The authors identify 52 interventions published in leading medical journals that compare observed and experimental evidence – in other words, a correlation was observed and then subjected to a randomized experimental design. They find 0 of 52 interventions – again, zero percent – yielded significant results in randomized trials. Zero percent? Five findings were apparently significant in the contrary direction, and not one false positive? Anyway, the article seems like a pretty fundamental indictment of a whole way of doing business, but their prescription is unworkable. Step 1: Cut all data sets in half.The notion that half of all data be placed in a “lock box” and subjected to an elaborate replication process elevates an important principle to the level of absurdity.The principle of replication holds that a study or experiment, repeated by an independent researcher, should generate the same results. Replication goes to the heart of science as a collective, “self-correcting” enterprise. But most scientists acknowledge that this principle is rarely practiced. What about fields of knowledge relying on qualitative and historical data? But, my friend Ben offered a smarter critique:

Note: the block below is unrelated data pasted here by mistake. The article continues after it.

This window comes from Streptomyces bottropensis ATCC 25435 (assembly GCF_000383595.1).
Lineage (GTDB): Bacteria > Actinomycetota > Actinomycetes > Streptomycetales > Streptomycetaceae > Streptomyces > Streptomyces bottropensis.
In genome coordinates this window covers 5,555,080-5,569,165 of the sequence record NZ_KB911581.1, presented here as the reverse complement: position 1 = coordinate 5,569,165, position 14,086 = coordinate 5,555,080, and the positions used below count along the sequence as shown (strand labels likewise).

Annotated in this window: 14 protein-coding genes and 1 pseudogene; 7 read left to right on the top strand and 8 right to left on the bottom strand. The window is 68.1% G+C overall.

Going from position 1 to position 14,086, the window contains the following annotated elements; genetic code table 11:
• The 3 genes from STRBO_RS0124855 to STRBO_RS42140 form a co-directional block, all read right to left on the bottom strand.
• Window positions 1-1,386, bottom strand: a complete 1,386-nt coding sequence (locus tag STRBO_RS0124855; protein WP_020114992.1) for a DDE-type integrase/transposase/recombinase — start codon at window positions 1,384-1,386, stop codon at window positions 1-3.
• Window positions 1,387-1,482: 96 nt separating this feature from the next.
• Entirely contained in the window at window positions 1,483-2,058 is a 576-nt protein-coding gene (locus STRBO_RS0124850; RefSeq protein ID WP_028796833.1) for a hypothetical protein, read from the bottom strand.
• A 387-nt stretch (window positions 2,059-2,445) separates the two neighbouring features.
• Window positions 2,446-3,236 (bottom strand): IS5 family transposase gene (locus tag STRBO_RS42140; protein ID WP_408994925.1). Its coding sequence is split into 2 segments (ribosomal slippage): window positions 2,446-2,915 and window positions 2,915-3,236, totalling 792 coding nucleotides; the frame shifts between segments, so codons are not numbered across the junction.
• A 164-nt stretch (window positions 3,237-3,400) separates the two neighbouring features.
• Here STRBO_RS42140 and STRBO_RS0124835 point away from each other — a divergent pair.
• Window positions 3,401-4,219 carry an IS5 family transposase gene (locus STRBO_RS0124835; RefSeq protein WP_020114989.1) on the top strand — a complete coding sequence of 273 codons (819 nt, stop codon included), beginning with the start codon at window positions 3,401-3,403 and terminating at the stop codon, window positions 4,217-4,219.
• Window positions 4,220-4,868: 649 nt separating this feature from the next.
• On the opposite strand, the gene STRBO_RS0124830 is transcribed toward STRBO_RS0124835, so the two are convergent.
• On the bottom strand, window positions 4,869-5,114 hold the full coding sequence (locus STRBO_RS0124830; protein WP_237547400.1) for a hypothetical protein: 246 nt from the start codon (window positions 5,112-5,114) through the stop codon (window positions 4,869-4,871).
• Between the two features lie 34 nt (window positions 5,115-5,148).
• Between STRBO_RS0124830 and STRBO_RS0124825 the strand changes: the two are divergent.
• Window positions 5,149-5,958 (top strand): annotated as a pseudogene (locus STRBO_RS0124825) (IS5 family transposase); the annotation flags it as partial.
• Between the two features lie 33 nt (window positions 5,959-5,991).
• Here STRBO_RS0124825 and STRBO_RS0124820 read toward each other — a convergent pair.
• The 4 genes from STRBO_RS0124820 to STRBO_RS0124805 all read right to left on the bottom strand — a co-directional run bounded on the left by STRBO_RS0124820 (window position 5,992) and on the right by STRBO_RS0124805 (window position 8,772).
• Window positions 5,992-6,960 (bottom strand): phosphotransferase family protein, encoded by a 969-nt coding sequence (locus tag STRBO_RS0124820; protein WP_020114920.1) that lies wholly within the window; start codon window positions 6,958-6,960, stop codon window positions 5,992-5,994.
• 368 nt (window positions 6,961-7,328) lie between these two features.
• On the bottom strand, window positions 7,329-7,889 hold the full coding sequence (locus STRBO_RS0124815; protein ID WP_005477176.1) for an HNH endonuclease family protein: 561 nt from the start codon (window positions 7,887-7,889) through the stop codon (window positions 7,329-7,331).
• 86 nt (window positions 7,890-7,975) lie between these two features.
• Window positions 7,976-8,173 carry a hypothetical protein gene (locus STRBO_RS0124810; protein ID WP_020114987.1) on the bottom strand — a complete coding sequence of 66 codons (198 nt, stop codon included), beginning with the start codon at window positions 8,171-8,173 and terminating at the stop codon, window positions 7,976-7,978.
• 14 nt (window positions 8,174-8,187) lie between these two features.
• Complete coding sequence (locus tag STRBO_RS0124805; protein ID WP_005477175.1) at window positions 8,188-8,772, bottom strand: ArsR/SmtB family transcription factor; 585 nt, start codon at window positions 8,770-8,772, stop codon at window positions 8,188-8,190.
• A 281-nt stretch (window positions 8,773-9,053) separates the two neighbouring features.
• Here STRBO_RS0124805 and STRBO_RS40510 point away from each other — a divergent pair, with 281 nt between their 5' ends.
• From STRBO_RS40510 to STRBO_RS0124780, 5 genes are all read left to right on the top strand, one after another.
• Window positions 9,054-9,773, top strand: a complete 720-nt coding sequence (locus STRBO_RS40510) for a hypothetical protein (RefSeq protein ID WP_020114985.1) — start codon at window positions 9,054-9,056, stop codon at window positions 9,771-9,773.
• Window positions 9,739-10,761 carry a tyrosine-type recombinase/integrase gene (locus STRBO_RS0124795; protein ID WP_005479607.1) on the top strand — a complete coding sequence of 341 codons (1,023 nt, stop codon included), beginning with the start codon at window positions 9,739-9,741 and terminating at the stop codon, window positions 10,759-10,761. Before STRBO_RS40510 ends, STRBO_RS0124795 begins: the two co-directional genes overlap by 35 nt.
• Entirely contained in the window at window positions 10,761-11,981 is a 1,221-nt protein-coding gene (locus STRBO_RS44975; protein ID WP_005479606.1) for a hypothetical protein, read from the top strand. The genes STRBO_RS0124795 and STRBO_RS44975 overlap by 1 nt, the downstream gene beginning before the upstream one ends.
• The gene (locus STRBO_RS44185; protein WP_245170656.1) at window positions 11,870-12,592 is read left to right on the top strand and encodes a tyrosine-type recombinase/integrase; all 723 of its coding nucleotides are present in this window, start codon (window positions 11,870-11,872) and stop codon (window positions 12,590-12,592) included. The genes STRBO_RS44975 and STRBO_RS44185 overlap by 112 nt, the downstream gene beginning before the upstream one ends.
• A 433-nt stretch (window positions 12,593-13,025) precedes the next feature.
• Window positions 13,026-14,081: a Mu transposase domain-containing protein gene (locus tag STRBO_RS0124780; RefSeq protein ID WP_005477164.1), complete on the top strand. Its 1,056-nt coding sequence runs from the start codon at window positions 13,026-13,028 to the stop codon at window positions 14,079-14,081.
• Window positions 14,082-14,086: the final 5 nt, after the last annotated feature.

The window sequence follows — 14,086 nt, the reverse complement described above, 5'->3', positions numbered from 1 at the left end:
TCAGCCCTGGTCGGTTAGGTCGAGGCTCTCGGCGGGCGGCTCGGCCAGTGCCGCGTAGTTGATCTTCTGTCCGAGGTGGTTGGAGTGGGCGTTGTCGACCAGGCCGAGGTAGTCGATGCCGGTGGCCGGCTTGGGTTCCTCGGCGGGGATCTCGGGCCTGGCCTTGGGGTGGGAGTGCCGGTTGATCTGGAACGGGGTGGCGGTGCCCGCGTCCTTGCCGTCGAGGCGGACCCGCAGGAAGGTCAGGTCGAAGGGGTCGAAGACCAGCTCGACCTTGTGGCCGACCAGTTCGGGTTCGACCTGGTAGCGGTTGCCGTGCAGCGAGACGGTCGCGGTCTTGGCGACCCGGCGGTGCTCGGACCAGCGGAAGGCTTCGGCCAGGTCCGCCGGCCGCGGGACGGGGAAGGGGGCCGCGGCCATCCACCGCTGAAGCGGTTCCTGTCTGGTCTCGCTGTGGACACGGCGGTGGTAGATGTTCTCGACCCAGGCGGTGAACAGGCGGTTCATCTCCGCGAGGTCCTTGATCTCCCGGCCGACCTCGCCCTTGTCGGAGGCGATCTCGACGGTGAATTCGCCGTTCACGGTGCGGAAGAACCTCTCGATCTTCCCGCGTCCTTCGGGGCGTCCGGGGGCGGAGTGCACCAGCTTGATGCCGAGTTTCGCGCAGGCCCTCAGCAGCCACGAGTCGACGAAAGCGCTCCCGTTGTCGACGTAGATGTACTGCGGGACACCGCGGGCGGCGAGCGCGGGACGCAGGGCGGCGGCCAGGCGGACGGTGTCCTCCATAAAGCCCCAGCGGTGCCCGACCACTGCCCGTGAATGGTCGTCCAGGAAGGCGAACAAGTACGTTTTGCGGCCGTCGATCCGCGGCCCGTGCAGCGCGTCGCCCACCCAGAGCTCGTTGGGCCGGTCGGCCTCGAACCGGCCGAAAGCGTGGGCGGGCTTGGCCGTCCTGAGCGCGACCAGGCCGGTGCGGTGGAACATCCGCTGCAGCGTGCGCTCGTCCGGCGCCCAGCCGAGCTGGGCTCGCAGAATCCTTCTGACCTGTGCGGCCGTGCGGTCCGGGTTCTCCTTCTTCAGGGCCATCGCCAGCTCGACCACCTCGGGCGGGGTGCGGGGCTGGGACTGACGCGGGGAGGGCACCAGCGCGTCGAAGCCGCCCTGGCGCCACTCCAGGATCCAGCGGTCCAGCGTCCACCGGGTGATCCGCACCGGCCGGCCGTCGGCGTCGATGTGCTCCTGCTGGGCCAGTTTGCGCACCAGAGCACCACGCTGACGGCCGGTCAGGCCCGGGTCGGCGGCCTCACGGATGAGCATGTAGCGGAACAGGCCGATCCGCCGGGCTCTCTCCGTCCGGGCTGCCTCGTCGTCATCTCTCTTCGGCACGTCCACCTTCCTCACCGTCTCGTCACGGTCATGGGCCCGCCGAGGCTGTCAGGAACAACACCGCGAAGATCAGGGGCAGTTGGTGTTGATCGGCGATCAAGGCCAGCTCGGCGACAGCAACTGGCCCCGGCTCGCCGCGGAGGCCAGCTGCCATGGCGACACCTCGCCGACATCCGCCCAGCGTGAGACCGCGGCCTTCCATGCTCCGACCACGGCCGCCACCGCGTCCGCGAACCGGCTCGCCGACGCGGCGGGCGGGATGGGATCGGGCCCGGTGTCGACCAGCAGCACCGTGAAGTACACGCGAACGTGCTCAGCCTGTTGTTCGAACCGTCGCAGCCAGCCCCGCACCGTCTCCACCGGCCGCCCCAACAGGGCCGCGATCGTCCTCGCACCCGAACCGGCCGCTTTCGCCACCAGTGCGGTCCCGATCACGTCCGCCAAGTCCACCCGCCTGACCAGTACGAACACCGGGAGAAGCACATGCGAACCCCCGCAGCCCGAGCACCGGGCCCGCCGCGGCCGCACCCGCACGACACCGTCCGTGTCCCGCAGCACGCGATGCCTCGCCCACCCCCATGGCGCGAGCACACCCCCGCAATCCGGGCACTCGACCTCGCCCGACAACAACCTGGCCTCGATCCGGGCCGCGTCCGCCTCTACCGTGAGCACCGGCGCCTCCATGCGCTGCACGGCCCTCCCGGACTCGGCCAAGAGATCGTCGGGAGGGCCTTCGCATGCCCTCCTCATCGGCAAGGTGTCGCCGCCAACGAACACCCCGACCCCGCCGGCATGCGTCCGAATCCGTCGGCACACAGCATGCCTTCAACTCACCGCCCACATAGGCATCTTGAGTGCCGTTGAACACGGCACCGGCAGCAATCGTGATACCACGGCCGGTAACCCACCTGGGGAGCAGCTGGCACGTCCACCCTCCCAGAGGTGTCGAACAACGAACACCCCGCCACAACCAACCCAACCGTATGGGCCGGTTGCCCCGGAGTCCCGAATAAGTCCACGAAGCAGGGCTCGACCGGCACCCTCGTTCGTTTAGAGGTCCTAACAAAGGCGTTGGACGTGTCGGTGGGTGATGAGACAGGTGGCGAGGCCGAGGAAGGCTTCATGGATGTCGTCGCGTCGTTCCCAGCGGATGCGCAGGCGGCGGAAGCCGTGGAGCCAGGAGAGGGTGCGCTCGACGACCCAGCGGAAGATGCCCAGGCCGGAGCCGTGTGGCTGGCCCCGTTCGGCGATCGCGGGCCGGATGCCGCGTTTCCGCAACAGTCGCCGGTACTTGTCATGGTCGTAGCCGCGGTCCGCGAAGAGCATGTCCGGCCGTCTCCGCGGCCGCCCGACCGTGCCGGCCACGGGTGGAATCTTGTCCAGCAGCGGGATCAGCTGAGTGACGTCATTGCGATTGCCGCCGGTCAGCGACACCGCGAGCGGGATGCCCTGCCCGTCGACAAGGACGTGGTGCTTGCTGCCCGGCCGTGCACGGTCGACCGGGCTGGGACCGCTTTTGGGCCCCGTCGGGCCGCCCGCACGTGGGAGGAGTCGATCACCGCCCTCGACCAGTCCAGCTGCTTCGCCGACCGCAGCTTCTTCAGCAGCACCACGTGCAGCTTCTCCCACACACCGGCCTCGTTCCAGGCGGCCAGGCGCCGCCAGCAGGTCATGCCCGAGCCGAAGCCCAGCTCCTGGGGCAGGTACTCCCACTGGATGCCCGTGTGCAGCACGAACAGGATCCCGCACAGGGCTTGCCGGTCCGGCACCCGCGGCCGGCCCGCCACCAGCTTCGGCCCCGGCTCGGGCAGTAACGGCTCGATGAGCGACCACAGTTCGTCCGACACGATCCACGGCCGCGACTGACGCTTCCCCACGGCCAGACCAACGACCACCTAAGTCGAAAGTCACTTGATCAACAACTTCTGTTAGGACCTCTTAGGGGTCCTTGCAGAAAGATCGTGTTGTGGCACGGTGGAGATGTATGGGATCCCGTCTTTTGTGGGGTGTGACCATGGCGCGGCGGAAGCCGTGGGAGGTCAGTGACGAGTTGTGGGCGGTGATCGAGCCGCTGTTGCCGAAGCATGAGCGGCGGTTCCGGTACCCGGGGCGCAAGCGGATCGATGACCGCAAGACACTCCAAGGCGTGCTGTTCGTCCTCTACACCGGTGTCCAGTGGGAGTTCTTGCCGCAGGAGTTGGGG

Here, the authors reject the Bayesian paradigm of statistics wholesale, and claim that the only correct approach to statistics is what the great eugenecists of the 1930s did, calculating p-values and using those for decisions.
Bayesians are fine with a preponderance-of-data approach. One test gives you a bit of evidence that maybe something is true; two tests build your confidence; a hundred tests make you darn certain, but might still leave you confident that one day the whole paradigm will be overturned with a new discovery. There is a voluminous literature that formalizes this.
I don’t know if the authors even know they have frequentist blinders on. But the statement that the test/control experiment format fails for real-world situations—especially those involving humans, who are filled with confounding factors—has been observed time and time again for almost a century now. Major alternatives, including the Bayesian and information-theoretic approaches, have been proposed. This article starts with the presumption that the only correct approach is p-values, and then asks what to do from there; I think they’d be better off acknowledging that maybe it’s time to scrap the whole framework for non-test/control studies.
What he said! Mostly, though, I am appalled at the notion that researchers lock away HALF of their data, which strikes me as a very bad idea.